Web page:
Montbéliarde

Montbéliarde

The Montbéliarde breed is a bovine breed (Bos taurus Linnaeus, 1758) bred above all in the south-eastern regions of France, with a dual aptitude for the production of meat and milk.

Systematics –
From a systematic point of view, it belongs to the Eukaryota Domain, Animalia Kingdom, Subgenus Eumetazoa, Superphylum Deuterostomia, Phylum Chordata, Subphylum Vertebrata, Infraphylum Gnathostomata, Superclass Tetrapoda, Class Mammalia, Subclass Theria, Infraclasse Eutheria, Superorder, Laurasiatheria, Clade Ungulata, Order Artiodactyla, Suborder Ruminantia, Infraordine Sheep, Family Bovidae, Subfamily Bovinae and then to the Genus Bos, to the Species Taurus and to the Montbéliarde.

Geographical and area distribution –
The Montbéliarde is a breed of red dairy cattle from the Montbéliard area, in the department of Doubs, in the Burgundy-Franche-Comté region of eastern France. Today it is mostly bred in the south-eastern regions of France and also exported to Algeria.

Origins and History –
The Montbéliarde cattle breed is native to the Principality of Montbéliarde in eastern France. This breed derives from the Simmental Switzerland (like others belongs to the group of the Red Spotted Rays derived from the Simmental).
At the beginning of the 18th century some breeders from the Bernese Oberland settled in the Principality of Montbéliarde, bringing with them subjects of the Simmental breed. The breed was formed with the contribution of these imported subjects and from local breeds, among which above all Tourache and Fémeline.
The selection activity of this breed was mainly carried out to improve milk yield.
The name Montbéliarde was first used by Joseph Graber in 1872, when he exhibited a group of cattle in the Langres agricultural competition. Before then this new breed was referred to as the Franco-Swiss breed because of the presence of autochthonous multi-purpose breeds such as Tourache and Fémeline.
We have to wait until 1889 when the breed was officially accepted and the genealogical book was established. After 1900, many cattle were sold in the Occitania region (formerly Midi-Pyrenees) and in Algeria.
In the 1970s, crosses between the Montbéliard and the Red Holstein were also operated. At the same time crossings were made with the Fleckvieh bulls but with poor results of improvement of the new individuals.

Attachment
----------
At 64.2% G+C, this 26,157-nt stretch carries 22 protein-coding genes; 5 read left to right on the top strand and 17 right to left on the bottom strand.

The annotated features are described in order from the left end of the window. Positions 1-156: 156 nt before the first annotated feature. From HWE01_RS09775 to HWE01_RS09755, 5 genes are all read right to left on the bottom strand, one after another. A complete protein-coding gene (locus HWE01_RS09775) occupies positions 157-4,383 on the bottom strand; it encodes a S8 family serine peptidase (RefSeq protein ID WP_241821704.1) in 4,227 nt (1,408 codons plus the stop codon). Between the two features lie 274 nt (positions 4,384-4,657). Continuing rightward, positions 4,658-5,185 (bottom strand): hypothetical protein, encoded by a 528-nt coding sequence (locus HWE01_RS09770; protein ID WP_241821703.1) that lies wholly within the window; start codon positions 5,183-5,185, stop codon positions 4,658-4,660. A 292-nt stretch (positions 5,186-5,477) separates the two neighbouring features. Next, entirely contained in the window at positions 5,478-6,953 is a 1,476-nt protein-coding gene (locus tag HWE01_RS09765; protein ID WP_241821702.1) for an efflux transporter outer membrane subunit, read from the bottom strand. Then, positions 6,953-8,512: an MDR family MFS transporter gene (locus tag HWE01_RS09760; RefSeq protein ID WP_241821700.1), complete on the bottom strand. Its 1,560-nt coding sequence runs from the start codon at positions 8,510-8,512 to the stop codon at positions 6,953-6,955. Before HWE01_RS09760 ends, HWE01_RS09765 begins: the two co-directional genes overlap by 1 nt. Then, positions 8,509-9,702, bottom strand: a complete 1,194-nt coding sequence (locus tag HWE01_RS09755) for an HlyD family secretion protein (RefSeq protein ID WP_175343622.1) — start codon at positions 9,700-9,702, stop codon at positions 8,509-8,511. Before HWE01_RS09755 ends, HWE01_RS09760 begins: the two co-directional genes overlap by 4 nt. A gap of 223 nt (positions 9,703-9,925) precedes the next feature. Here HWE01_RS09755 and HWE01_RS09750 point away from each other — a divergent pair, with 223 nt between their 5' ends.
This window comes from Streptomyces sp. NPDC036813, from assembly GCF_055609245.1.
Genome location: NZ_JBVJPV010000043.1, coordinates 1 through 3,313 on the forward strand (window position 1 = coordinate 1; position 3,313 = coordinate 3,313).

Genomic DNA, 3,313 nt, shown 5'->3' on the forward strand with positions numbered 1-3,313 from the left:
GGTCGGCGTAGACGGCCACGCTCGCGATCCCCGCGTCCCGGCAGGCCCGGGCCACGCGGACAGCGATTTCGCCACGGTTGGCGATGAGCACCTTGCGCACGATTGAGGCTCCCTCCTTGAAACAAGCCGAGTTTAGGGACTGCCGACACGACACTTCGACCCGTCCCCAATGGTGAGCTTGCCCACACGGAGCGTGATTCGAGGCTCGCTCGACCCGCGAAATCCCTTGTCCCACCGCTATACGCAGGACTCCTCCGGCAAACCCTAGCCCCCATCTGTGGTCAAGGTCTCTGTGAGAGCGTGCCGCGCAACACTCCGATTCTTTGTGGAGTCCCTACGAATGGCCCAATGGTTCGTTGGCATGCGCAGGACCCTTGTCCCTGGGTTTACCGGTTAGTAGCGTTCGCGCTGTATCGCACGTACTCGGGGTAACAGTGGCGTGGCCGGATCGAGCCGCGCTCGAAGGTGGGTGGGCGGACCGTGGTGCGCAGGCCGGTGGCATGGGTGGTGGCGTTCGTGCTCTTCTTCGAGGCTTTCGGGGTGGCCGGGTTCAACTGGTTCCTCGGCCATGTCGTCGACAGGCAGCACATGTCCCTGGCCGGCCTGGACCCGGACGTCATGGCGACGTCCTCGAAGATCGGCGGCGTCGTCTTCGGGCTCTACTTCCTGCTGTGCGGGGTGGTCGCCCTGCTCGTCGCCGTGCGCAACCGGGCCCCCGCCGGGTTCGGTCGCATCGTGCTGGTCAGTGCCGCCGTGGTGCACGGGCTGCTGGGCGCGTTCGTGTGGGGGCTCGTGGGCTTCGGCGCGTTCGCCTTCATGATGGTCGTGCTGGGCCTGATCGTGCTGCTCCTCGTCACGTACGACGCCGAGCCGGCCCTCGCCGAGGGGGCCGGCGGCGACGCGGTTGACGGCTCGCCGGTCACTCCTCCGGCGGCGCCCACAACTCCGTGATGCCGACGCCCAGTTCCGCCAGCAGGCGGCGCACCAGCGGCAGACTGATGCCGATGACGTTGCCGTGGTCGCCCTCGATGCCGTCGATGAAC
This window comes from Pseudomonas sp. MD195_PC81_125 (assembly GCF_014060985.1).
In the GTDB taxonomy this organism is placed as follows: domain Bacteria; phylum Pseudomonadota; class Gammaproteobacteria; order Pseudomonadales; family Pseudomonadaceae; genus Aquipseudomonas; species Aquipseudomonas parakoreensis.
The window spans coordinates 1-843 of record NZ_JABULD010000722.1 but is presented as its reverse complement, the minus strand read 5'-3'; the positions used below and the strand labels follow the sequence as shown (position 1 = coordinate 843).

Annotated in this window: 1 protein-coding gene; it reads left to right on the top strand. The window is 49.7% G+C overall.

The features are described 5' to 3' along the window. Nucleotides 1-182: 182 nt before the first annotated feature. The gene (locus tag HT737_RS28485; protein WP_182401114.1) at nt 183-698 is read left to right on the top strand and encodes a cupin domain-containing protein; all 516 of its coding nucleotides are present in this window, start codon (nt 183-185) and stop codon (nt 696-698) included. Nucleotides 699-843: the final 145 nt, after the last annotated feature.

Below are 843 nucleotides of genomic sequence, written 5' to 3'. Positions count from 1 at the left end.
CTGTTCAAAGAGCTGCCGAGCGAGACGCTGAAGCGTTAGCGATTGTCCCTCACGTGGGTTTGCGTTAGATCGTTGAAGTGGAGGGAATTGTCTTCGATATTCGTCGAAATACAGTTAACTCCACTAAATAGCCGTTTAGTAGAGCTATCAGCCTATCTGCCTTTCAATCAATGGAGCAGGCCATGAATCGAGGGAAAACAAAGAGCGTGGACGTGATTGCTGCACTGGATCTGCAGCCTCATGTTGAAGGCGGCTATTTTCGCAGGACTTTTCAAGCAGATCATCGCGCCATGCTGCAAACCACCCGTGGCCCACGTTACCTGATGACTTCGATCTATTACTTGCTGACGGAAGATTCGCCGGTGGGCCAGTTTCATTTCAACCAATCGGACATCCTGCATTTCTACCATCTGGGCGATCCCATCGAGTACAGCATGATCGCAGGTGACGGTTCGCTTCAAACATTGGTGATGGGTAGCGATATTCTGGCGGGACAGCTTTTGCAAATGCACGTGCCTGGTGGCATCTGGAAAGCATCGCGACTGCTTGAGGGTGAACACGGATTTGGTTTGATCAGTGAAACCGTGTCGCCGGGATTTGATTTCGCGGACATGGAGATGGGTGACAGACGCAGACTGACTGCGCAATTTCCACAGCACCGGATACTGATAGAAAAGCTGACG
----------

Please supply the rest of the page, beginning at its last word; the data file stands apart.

From 1980 a further selection was made to allow this breed a good conversion yield of feed and pastures.
Furthermore, in the 1990s, the Montbéliarde cattle were used to breed red Danish and Vorderwalder cattle breeds.

Morphology –
The Montbéliarde is characterized by animals with spotted red mantle tending to the Fromentino (more vivid red than the Simmental) with a white head (with rare spots on the same) with red ears, ventral parts and generally white limbs, short horns and yellow claws waxy. The mature cows weigh from 600 to 700 kg and reach a height of about 145 cm at the withers; mature bulls weigh from 900 to 1,200 kg.

Production aptitude –
This breed is mainly used for milk production and in particular for cheese making. The milk is in fact particularly suitable for cheesemaking due to a high frequency of casein kappa BB, which gives higher cheese yields.
Although Montbéliarde cattle are mainly dairy, they have better meat characteristics than Holstein cattle. On almost 400 thousand Montbéliarde cows recorded in France there was an average adult lactation of 7,486 liters with 3.9% milk fat and 3.45% protein. Some herds are fed on a hay-based diet to produce milk with a greater predisposition to cheese making.
On the market, cows and calves are worth more than Holstein. The breed has spread to many countries and is becoming popular by using it for crossbreeding with the Holsteins in order to improve longevity and fertility.

Guido Bissanti

Authorities-
– Wikipedia, the free encyclopedia.
– Roberto Parigi Bini, 1983. Cattle breeds, Pàtron editore, Bologna.
– Daniele Bigi, Alessio Zanon, 2010. Atlas of native breeds. Cattle, horses, sheep and goats, pigs bred in Italy, Edagricole-New Business Media, Bologna.




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